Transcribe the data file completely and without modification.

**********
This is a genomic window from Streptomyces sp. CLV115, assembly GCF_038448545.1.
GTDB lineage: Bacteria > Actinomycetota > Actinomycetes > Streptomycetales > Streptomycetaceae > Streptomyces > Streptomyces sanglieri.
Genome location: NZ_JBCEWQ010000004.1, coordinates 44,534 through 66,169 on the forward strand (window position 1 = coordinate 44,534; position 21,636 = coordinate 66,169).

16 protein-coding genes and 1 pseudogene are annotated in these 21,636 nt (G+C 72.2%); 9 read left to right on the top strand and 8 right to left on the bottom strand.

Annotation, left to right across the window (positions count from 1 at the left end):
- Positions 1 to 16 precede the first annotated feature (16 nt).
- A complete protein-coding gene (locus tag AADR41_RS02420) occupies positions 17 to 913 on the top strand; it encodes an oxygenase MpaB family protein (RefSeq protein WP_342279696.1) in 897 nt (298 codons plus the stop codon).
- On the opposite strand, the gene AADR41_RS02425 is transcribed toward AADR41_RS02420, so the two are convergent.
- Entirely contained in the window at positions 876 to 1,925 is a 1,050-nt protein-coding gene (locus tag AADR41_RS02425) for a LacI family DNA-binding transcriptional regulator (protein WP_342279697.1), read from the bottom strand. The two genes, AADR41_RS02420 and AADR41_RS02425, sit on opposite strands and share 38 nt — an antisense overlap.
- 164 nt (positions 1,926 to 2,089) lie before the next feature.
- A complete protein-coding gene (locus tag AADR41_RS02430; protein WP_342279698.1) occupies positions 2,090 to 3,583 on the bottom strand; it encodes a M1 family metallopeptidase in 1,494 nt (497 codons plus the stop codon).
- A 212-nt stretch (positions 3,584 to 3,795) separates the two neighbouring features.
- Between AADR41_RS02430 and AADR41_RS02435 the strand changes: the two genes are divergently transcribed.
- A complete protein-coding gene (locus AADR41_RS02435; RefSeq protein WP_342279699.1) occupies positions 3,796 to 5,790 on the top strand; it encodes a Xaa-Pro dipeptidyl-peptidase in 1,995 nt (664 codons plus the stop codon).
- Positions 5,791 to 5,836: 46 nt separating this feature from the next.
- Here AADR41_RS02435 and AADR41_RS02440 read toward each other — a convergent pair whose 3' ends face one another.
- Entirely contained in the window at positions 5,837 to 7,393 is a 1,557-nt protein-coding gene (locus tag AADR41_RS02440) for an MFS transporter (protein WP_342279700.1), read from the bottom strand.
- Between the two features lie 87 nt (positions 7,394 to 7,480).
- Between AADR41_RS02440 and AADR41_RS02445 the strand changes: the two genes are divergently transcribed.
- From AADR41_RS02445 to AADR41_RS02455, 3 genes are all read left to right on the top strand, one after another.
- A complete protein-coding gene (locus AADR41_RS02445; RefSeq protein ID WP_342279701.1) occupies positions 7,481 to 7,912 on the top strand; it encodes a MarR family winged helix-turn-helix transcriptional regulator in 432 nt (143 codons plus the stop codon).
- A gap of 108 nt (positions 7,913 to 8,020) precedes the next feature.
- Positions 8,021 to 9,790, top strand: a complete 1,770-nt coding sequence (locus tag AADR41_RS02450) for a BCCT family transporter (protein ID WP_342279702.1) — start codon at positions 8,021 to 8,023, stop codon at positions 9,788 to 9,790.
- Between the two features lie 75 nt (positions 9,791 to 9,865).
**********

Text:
This is a genomic window from Streptomyces sp. CLV115, assembly GCF_038448545.1.
GTDB lineage: Bacteria > Actinomycetota > Actinomycetes > Streptomycetales > Streptomycetaceae > Streptomyces > Streptomyces sanglieri.
Genome location: NZ_JBCEWQ010000004.1, coordinates 44,534 through 66,169 on the forward strand (window position 1 = coordinate 44,534; position 21,636 = coordinate 66,169).

16 protein-coding genes and 1 pseudogene are annotated in these 21,636 nt (G+C 72.2%); 9 read left to right on the top strand and 8 right to left on the bottom strand.

Annotation, left to right across the window (positions count from 1 at the left end):
- Positions 1 to 16 precede the first annotated feature (16 nt).
- A complete protein-coding gene (locus tag AADR41_RS02420) occupies positions 17 to 913 on the top strand; it encodes an oxygenase MpaB family protein (RefSeq protein WP_342279696.1) in 897 nt (298 codons plus the stop codon).
- On the opposite strand, the gene AADR41_RS02425 is transcribed toward AADR41_RS02420, so the two are convergent.
- Entirely contained in the window at positions 876 to 1,925 is a 1,050-nt protein-coding gene (locus tag AADR41_RS02425) for a LacI family DNA-binding transcriptional regulator (protein WP_342279697.1), read from the bottom strand. The two genes, AADR41_RS02420 and AADR41_RS02425, sit on opposite strands and share 38 nt — an antisense overlap.
- 164 nt (positions 1,926 to 2,089) lie before the next feature.
- A complete protein-coding gene (locus tag AADR41_RS02430; protein WP_342279698.1) occupies positions 2,090 to 3,583 on the bottom strand; it encodes a M1 family metallopeptidase in 1,494 nt (497 codons plus the stop codon).
- A 212-nt stretch (positions 3,584 to 3,795) separates the two neighbouring features.
- Between AADR41_RS02430 and AADR41_RS02435 the strand changes: the two genes are divergently transcribed.
- A complete protein-coding gene (locus AADR41_RS02435; RefSeq protein WP_342279699.1) occupies positions 3,796 to 5,790 on the top strand; it encodes a Xaa-Pro dipeptidyl-peptidase in 1,995 nt (664 codons plus the stop codon).
- Positions 5,791 to 5,836: 46 nt separating this feature from the next.
- Here AADR41_RS02435 and AADR41_RS02440 read toward each other — a convergent pair whose 3' ends face one another.
- Entirely contained in the window at positions 5,837 to 7,393 is a 1,557-nt protein-coding gene (locus tag AADR41_RS02440) for an MFS transporter (protein WP_342279700.1), read from the bottom strand.
- Between the two features lie 87 nt (positions 7,394 to 7,480).
- Between AADR41_RS02440 and AADR41_RS02445 the strand changes: the two genes are divergently transcribed.
- From AADR41_RS02445 to AADR41_RS02455, 3 genes are all read left to right on the top strand, one after another.
- A complete protein-coding gene (locus AADR41_RS02445; RefSeq protein ID WP_342279701.1) occupies positions 7,481 to 7,912 on the top strand; it encodes a MarR family winged helix-turn-helix transcriptional regulator in 432 nt (143 codons plus the stop codon).
- A gap of 108 nt (positions 7,913 to 8,020) precedes the next feature.
- Positions 8,021 to 9,790, top strand: a complete 1,770-nt coding sequence (locus tag AADR41_RS02450) for a BCCT family transporter (protein ID WP_342279702.1) — start codon at positions 8,021 to 8,023, stop codon at positions 9,788 to 9,790.
- Between the two features lie 75 nt (positions 9,791 to 9,865).